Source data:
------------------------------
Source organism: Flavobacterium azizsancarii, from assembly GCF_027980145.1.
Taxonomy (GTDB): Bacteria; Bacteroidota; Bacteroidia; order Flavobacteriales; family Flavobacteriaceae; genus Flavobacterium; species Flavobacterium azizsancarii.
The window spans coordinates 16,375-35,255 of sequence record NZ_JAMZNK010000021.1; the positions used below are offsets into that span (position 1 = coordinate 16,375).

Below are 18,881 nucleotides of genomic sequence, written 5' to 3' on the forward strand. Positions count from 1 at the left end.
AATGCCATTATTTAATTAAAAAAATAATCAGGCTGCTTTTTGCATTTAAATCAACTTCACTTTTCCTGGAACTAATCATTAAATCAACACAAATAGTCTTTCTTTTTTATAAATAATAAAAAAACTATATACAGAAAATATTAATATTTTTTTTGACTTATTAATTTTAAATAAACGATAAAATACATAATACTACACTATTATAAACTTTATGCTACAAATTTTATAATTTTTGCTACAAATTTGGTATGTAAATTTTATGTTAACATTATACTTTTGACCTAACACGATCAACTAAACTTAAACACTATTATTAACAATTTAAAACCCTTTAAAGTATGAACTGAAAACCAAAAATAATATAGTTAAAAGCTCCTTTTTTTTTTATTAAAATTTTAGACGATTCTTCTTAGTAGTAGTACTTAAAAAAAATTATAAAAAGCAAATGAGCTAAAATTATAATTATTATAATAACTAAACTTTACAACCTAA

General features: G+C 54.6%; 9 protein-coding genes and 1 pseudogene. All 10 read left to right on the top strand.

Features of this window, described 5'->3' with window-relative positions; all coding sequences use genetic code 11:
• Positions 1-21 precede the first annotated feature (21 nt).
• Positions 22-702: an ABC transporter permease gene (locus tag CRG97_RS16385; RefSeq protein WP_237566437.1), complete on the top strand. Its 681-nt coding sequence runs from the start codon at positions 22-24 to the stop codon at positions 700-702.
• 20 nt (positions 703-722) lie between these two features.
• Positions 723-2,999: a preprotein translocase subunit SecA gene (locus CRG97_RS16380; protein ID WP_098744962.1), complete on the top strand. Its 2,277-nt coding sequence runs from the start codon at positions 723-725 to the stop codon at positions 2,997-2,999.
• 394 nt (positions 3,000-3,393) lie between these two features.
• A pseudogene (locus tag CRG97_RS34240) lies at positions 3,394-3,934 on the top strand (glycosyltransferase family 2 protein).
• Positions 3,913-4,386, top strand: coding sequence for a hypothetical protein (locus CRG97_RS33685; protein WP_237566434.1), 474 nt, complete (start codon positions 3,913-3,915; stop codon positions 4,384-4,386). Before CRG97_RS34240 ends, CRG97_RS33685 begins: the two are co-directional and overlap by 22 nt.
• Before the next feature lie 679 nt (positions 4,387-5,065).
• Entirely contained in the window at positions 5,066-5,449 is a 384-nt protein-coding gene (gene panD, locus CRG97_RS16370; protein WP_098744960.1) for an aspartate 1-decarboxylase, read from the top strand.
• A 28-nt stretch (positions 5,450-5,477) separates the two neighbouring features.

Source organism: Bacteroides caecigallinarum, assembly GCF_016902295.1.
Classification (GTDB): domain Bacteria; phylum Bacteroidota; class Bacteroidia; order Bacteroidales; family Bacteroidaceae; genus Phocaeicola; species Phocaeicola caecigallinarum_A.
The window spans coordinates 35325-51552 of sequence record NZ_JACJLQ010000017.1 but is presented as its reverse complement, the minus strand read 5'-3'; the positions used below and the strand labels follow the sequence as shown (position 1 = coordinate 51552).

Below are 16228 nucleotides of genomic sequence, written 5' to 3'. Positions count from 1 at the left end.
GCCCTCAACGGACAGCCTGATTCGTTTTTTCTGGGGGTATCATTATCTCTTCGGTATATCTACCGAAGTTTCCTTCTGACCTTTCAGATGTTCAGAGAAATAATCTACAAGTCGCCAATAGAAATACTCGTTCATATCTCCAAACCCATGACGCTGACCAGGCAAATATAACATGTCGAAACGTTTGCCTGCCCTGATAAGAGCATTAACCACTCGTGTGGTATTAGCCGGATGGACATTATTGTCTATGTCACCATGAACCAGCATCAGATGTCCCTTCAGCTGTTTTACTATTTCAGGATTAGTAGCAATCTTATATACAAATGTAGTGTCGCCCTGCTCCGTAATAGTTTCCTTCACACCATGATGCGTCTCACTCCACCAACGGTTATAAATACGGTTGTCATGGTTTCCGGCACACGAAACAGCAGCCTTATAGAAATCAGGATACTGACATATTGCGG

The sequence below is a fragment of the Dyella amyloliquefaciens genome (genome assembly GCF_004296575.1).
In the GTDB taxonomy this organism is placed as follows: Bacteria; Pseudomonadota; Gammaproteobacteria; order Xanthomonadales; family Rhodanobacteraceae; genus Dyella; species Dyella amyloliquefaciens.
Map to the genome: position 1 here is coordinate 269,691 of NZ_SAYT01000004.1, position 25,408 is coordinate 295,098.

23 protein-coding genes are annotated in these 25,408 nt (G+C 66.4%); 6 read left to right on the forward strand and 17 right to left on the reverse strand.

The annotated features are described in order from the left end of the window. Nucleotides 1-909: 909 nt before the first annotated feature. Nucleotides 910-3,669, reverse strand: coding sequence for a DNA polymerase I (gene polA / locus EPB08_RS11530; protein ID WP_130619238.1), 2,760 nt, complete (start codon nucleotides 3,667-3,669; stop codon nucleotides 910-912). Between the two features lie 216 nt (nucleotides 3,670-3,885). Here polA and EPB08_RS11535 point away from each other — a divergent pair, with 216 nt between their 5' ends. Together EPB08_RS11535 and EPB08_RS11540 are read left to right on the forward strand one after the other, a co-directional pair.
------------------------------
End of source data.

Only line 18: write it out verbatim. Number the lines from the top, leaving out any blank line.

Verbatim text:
Source organism: Bacteroides caecigallinarum, assembly GCF_016902295.1.